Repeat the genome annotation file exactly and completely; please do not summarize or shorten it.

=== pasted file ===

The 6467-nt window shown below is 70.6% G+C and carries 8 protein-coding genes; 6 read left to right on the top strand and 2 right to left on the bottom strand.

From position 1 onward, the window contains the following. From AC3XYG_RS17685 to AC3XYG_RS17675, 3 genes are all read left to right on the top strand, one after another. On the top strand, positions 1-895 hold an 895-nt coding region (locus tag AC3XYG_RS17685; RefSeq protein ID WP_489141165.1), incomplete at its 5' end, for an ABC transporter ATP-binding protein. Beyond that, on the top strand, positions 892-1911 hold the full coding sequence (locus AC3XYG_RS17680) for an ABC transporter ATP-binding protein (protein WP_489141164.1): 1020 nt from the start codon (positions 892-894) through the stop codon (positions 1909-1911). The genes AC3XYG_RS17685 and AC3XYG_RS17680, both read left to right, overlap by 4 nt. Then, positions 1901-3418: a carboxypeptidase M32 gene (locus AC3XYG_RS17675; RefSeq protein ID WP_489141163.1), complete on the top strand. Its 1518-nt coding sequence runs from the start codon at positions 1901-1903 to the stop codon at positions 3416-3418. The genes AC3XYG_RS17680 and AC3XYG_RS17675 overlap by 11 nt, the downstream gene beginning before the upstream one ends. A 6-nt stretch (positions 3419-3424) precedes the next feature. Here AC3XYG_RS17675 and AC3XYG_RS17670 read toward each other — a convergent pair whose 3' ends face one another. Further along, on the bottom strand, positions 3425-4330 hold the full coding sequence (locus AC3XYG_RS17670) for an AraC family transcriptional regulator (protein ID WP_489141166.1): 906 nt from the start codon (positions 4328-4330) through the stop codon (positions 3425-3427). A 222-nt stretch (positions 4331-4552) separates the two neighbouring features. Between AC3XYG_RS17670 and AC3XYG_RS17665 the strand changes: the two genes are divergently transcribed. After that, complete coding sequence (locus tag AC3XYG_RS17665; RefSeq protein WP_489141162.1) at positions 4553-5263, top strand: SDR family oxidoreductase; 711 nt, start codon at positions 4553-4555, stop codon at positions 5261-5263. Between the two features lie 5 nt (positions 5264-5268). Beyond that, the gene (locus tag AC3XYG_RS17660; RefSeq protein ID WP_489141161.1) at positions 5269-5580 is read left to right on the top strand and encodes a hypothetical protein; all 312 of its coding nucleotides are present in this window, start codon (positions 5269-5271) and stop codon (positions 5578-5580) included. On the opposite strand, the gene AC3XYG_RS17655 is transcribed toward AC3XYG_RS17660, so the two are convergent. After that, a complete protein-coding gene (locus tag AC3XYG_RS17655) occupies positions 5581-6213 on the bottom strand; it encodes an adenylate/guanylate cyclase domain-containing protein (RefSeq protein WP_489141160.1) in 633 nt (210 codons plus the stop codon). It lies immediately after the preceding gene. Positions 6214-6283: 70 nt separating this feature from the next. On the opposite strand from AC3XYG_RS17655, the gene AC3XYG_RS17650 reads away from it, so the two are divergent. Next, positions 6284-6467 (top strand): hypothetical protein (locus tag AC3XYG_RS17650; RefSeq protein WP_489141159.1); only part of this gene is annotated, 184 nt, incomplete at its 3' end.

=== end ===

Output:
The 6467-nt window shown below is 70.6% G+C and carries 8 protein-coding genes; 6 read left to right on the top strand and 2 right to left on the bottom strand.

From position 1 onward, the window contains the following. From AC3XYG_RS17685 to AC3XYG_RS17675, 3 genes are all read left to right on the top strand, one after another. On the top strand, positions 1-895 hold an 895-nt coding region (locus tag AC3XYG_RS17685; RefSeq protein ID WP_489141165.1), incomplete at its 5' end, for an ABC transporter ATP-binding protein. Beyond that, on the top strand, positions 892-1911 hold the full coding sequence (locus AC3XYG_RS17680) for an ABC transporter ATP-binding protein (protein WP_489141164.1): 1020 nt from the start codon (positions 892-894) through the stop codon (positions 1909-1911). The genes AC3XYG_RS17685 and AC3XYG_RS17680, both read left to right, overlap by 4 nt. Then, positions 1901-3418: a carboxypeptidase M32 gene (locus AC3XYG_RS17675; RefSeq protein ID WP_489141163.1), complete on the top strand. Its 1518-nt coding sequence runs from the start codon at positions 1901-1903 to the stop codon at positions 3416-3418. The genes AC3XYG_RS17680 and AC3XYG_RS17675 overlap by 11 nt, the downstream gene beginning before the upstream one ends. A 6-nt stretch (positions 3419-3424) precedes the next feature. Here AC3XYG_RS17675 and AC3XYG_RS17670 read toward each other — a convergent pair whose 3' ends face one another. Further along, on the bottom strand, positions 3425-4330 hold the full coding sequence (locus AC3XYG_RS17670) for an AraC family transcriptional regulator (protein ID WP_489141166.1): 906 nt from the start codon (positions 4328-4330) through the stop codon (positions 3425-3427). A 222-nt stretch (positions 4331-4552) separates the two neighbouring features. Between AC3XYG_RS17670 and AC3XYG_RS17665 the strand changes: the two genes are divergently transcribed. After that, complete coding sequence (locus tag AC3XYG_RS17665; RefSeq protein WP_489141162.1) at positions 4553-5263, top strand: SDR family oxidoreductase; 711 nt, start codon at positions 4553-4555, stop codon at positions 5261-5263. Between the two features lie 5 nt (positions 5264-5268). Beyond that, the gene (locus tag AC3XYG_RS17660; RefSeq protein ID WP_489141161.1) at positions 5269-5580 is read left to right on the top strand and encodes a hypothetical protein; all 312 of its coding nucleotides are present in this window, start codon (positions 5269-5271) and stop codon (positions 5578-5580) included. On the opposite strand, the gene AC3XYG_RS17655 is transcribed toward AC3XYG_RS17660, so the two are convergent. After that, a complete protein-coding gene (locus tag AC3XYG_RS17655) occupies positions 5581-6213 on the bottom strand; it encodes an adenylate/guanylate cyclase domain-containing protein (RefSeq protein WP_489141160.1) in 633 nt (210 codons plus the stop codon). It lies immediately after the preceding gene. Positions 6214-6283: 70 nt separating this feature from the next. On the opposite strand from AC3XYG_RS17655, the gene AC3XYG_RS17650 reads away from it, so the two are divergent. Next, positions 6284-6467 (top strand): hypothetical protein (locus tag AC3XYG_RS17650; RefSeq protein WP_489141159.1); only part of this gene is annotated, 184 nt, incomplete at its 3' end.